One-hundred-sixty pigs, initially averaging 16 pounds and 18 days of age, were weaned, vaccinated and randomly allotted to 0, 20 and 40% raw or extruded field pea treatments in a 28-day nursery study. There were four pen replicates per treatment with eight pigs per pen. At weaning, the pigs were handled and vaccinated the same as in experiment 1 and transferred directly to the SEW facility. The 4-phase starter program, shown in Table 2, was used to develop the pigs and evaluate the form and level of pea fed. The diets were formulated to contain constant crude protein, lysine and energy concentrations across treatments. Synthetic methionine was added to provide an average across treatments that was .8% in the first three phases and .75% in the last phase. Other amino acids were provided by dietary ingredients as in the first experiment.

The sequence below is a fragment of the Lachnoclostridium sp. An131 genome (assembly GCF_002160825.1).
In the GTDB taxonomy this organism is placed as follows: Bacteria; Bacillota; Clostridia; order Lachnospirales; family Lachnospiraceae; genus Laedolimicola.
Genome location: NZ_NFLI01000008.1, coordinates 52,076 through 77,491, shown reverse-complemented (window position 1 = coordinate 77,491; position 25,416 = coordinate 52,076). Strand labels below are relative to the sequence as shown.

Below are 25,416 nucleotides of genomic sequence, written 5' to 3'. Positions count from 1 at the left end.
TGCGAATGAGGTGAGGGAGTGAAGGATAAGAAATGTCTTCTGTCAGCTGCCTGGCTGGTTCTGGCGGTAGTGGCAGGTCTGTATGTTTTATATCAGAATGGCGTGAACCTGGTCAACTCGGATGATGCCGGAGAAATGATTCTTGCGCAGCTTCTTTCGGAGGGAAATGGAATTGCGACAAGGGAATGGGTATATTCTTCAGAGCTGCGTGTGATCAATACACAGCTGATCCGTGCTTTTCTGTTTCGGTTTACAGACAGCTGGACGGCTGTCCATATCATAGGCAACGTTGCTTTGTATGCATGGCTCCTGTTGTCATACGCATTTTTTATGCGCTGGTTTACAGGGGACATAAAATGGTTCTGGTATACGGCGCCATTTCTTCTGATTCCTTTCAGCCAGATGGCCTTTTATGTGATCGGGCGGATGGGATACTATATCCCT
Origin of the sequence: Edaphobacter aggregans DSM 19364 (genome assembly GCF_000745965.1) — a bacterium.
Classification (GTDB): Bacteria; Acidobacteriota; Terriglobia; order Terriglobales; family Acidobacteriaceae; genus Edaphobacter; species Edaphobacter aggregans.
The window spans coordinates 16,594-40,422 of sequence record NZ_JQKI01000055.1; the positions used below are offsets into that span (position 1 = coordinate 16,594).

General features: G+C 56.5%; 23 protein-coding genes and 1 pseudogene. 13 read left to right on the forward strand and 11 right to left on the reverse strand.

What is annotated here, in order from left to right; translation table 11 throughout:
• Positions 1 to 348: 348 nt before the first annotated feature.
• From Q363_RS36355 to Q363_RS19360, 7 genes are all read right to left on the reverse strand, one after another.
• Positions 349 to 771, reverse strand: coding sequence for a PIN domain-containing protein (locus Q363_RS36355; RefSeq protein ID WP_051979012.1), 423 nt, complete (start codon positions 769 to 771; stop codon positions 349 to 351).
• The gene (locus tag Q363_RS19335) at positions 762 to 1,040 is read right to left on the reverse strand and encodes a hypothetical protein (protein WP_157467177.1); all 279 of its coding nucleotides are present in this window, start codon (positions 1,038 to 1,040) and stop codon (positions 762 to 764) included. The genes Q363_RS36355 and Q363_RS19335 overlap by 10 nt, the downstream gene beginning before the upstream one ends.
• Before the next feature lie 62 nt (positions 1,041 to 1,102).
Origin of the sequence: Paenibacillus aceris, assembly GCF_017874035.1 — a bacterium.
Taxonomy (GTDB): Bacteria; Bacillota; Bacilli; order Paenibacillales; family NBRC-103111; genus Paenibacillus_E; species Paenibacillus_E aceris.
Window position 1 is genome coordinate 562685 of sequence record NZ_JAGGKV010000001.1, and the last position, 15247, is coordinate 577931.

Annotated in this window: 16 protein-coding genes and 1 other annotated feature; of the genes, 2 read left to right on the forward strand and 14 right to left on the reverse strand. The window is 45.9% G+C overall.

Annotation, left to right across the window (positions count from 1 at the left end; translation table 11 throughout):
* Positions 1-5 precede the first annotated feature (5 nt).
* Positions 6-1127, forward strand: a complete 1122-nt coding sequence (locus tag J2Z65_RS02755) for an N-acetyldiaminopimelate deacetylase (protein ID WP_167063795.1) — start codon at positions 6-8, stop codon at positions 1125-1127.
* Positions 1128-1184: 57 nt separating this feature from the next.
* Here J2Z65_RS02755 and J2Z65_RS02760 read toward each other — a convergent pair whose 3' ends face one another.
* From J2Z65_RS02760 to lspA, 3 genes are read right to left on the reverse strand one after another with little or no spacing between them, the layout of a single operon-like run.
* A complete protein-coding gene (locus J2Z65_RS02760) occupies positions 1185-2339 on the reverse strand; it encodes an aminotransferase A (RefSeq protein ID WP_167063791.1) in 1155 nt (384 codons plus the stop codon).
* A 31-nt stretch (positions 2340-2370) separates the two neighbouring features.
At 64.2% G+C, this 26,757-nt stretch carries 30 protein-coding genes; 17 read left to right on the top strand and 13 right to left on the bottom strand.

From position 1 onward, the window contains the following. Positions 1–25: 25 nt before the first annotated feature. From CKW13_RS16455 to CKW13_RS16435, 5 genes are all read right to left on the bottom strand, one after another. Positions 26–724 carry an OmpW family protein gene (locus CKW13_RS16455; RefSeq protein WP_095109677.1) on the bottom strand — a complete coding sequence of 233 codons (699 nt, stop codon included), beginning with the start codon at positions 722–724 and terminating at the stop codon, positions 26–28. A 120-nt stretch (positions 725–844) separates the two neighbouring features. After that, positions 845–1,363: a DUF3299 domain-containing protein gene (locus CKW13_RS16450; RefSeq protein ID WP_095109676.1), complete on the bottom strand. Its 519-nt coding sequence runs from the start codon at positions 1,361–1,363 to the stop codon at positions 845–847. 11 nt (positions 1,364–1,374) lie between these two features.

Amino acid supplementation was similar to that described in experiment 1.
Seventy-four pigs, averaging 11 pounds and 14 days of age, were weaned, vaccinated and transferred to the SEW facility. Treatments evaluated were: corn/SBM control, 20% extruded pea, and a treatment in which the control diet was fed for two weeks followed by the 20% extruded pea diet. A 4-phase starter program, similar to the one used in experiment 2, was fed for 35 days. Phase 1 was fed for 14 days, and the remaining three phases were fed 7 days each. Diet formulations for the control and 20% extruded pea treatments were identical to those in experiment 2, and are also shown in Table 2.
RESULTS AND DISCUSSION
Feeding levels of 30% and 50% raw and extruded field pea to replace corn and soybean meal (SBM) were used in an initial investigation to establish baseline performance levels.